Purple Peas and Purple Potatoes

This has been the year of the purple vegetables. I haven’t even attempted to buy the usual ones yet—purple cabbage and cauliflower, or even purple wax beans—but I’ve worked with purple carrots, purple bell peppers, purple dragon beans, purple hull peas, and purple baby eggplants already this summer. And here’s another to add to the list: purple potatoes.

I noticed these little guys, simply labeled “blues” at La Terra Vita’s booth at the Salem Saturday Market, but as I pass them on the way out of the market, it took a few weeks before I walked by with some cash still in my wallet to purchase them. I first tried roasting them simply in chunks with fingerling potatoes and baby carrots, where the striking color contrasts enlivened a rather boring-looking plate of chicken sausages with apple-onion compote and homemade sauerkraut. As you can see, cooking these potatoes causes their color to change from deep purple to something much closer to blue, hence the name above.

I also had some idea to use the purple potatoes to brighten up a gratin, and I ended up alternating Yukon golds and the purple slices in a batch of muffin-cup gratins, topping each with the latter, of course. The gruyere browned up quite a bit, so the coloring was not quite as striking as I had pictured, but they still tasted great.

I served my purple potato gratins with braised rockfish in a light broth of tomatoes, leeks, and my remaining purple hull peas (shelled from about 1/2 lb of pods). The recipe came from a readily-adaptable braised monkfish dish in The Zuni Cafe Cookbook that originally called for tomato, fennel, cannellini beans—and monkfish, naturally. ┬áIt was delightful the first night, with flaky rockfish in a pool of butter-enriched broth, topped with sweet, tender leeks and the creamy bite of the hull peas. But I almost liked it more in leftover form, using equally leftover fried fish from tacos (soggy breading discarded first) and adding enough freshly made chicken stock to create a sort of tomato-based fish chowder that we served over rice.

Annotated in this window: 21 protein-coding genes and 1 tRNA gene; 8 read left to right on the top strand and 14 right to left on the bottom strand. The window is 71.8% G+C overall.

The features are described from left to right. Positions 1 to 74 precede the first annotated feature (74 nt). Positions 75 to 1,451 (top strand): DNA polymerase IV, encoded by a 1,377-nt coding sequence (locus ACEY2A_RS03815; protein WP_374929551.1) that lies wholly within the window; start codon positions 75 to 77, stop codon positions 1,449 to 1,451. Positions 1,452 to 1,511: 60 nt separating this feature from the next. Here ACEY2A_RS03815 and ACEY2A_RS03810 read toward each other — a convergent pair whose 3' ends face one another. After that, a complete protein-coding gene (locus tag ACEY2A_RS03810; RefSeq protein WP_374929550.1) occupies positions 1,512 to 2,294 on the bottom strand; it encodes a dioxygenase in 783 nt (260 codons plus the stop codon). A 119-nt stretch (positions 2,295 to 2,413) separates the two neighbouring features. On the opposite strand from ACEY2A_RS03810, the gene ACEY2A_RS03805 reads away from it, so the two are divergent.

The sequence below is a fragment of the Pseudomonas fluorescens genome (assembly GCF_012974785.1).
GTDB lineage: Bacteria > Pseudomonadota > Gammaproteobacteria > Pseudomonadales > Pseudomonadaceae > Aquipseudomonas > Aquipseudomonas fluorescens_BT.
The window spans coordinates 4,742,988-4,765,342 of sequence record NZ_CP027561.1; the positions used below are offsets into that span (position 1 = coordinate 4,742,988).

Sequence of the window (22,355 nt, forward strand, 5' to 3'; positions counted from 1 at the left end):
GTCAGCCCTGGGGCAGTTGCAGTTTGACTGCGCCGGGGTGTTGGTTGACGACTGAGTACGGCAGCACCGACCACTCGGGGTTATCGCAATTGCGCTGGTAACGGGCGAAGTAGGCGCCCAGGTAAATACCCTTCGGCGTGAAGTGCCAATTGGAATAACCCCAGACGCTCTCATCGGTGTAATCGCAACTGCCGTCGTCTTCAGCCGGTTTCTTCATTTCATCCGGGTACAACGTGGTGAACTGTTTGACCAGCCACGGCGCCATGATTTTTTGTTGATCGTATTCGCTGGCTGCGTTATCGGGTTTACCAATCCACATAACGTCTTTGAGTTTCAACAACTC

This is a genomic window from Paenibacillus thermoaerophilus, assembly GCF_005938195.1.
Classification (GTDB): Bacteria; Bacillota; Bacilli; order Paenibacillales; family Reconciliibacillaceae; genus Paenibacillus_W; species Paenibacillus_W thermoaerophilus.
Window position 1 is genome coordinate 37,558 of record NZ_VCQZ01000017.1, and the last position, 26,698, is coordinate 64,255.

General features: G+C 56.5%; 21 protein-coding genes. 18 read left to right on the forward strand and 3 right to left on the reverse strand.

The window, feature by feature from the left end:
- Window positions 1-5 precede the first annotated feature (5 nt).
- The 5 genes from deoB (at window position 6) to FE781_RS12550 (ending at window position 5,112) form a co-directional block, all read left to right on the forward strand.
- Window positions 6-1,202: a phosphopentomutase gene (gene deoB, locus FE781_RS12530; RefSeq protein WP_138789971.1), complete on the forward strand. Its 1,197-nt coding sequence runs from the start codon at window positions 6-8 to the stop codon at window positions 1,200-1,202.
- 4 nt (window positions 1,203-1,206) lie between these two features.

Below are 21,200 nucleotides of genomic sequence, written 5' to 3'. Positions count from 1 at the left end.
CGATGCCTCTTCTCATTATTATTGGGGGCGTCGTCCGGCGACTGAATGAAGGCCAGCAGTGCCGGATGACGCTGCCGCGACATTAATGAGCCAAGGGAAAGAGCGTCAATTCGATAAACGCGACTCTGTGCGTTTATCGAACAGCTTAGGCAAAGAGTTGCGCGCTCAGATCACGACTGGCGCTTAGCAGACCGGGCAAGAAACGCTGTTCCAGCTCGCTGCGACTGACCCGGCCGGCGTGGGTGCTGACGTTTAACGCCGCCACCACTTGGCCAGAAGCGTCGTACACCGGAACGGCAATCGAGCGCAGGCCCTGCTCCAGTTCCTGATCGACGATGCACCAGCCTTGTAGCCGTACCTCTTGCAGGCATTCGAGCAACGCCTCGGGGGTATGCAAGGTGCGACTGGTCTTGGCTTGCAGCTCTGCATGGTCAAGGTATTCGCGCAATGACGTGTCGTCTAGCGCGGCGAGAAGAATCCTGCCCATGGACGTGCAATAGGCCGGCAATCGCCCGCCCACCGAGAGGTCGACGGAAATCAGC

Rockfish Braised with Tomato, Leek and Hull Peas

2 leeks, white and pale green parts only, rinsed well and coarsely chopped
1/2 C white wine
1 14.5-oz can diced tomatoes
2 garlic cloves, minced
1 pinch dried chile flakes
1 pinch saffron threads, optional
1 C chicken stock, fish fumet, or water
1 1/2 C purple hull peas (or cannellini beans, freshly shelled, canned, or dried and cooked)
4 rockfish fillets
2 T unsalted butter

Heat about 2 tablespoons of olive oil on a large saute pan over medium low heat; add the leeks and a pinch of salt, and saute until tender but not browned, about 10-15 minutes. Add the white wine and raise the heat enough to boil briefly, then add the tomatoes with their juices, garlic, chile flakes and saffron (if using). Simmer for about 5 minutes, then add the chicken stock (or fumet, or water) and the hull peas; cook, covered, for about 20 minutes, until the beans are tender.

Nestle the rockfish fillets down into the sauce, cover, and simmer gently for 5-10 minutes, until the fish is flaky and cooked through. Gently remove it to your plates with a fish turner. Turn off the heat and add the butter to the saute pan; stir to melt into the sauce, giving it a slightly thicker, glossier texture. Scoop some of the sauce over each piece of rockfish and serve with purple potatoes, if you can. Serves 4.

Source: Adapted from The Zuni Cafe Cookbook, by Judy Rodgers (pp. 326-328).

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One thought on “Purple Peas and Purple Potatoes

  1. September 14, 2010 at 6:25 pm

    this looks wonderful great way to use them

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